Emma and the Beast brought Powys to a standstill when snow, bitter winds, blizzards battered the county.

Mid Wales is now starting to get back to normal after plunging into snow chaos last week.

Thousands of children enjoyed a couple of days off when a hundred primary and secondary schools closed. St David's Day parades were cancelled in major towns and school Eisteddfod's and World Book Day celebrations postponed.

Many people were cut off as huge snowdrifts closed main roads. The 20ft snowdrifts near Radnor Forest were deemed so dangerous it had to close for several days.

One farm in Llanbister dug some of their flock out of the snow after they became trapped in a snowdrift. The video of the rescue attempt by farmers, Robbie Alman-Wilson and her husband Dale went viral.

Rail services on the Cambrian Line were disrupted and the Heart of Wales Line was suspended for six days in a row as transport operators battled with the heavy snow.

Health care professionals went out in force and were determined to see patients despite the harsh weather. One Powys GP even took a quad bike to get to appointments cut off by the snow. 4x4 vehicles from the St John's Ambulance were deployed to help the Welsh Ambulance Service in deep snowdrifts in Mid Wales. The Mid and West Wales Fire Service crew were also on hand to remove a big icicle hanging above shoppers near the former Barclays building in Llanidloes.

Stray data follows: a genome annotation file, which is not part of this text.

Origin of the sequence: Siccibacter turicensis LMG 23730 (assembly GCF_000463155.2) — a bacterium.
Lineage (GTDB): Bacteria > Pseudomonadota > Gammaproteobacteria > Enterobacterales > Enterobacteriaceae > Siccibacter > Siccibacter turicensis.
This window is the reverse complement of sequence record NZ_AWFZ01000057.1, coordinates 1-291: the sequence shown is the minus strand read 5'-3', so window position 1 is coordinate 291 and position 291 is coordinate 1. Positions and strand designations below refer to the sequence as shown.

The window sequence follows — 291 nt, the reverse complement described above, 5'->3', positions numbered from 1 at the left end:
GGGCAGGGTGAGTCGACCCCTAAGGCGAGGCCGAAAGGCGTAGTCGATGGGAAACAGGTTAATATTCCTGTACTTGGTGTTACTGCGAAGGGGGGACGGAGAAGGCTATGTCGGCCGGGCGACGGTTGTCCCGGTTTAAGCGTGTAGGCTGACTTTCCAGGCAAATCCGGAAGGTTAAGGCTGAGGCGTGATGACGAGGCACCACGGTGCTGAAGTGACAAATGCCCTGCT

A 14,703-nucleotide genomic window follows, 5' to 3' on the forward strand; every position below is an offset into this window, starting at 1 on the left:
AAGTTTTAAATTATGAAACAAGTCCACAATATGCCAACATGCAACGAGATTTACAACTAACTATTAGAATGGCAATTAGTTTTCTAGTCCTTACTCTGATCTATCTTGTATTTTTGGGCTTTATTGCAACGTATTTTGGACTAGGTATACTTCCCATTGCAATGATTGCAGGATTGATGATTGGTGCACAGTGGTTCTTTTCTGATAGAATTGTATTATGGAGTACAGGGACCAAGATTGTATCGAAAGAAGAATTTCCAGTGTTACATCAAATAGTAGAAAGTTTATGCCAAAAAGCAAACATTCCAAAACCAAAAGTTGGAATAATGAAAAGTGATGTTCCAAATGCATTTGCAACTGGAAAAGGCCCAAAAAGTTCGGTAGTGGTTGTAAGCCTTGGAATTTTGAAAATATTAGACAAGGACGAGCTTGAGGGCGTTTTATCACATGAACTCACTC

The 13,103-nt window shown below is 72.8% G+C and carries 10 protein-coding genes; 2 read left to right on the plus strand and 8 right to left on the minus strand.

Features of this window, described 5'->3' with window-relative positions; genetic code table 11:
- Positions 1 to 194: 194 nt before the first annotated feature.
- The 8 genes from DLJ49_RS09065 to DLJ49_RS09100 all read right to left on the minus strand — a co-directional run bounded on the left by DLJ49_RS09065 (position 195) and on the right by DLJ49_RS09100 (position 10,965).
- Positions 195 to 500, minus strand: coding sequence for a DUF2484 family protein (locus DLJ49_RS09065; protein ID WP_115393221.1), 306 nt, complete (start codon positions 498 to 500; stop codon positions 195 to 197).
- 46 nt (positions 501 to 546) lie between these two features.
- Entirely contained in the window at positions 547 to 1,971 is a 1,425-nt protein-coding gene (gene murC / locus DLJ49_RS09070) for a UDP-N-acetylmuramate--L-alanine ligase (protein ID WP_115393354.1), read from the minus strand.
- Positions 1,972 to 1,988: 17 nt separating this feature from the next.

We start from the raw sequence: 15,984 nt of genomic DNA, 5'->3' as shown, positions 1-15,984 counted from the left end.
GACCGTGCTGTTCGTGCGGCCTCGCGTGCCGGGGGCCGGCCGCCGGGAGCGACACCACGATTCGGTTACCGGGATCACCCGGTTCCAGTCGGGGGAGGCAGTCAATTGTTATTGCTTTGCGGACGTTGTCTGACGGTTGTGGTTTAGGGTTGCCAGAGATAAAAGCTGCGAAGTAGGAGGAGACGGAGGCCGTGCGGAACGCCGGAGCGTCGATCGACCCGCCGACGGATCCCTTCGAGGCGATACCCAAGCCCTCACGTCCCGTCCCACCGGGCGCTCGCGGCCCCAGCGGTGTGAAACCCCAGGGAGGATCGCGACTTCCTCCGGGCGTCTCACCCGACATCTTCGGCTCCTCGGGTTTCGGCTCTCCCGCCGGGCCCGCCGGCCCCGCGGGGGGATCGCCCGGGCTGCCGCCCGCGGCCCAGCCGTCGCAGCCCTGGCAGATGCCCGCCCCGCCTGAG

Snow still lingers in some parts of Powys but two snowdrifts on the back road to Dolfor caused a huge headache for a lorry driver who became wedged in a snow bank.

From the Mule to the Banwy, rivers across the county froze when temperatures plummeted below 0 degree Celsius. Lake Vyrnwy recorded one of the coldest temperatures in Wales during the big freeze with a chilly -6.9 degree Celsius.

Sport fixtures on the weekend were hit with rugby and football matches cancelled.

With travel disruption and many unable to get into work, shops and offices were forced to close but a week on Powys is back to business.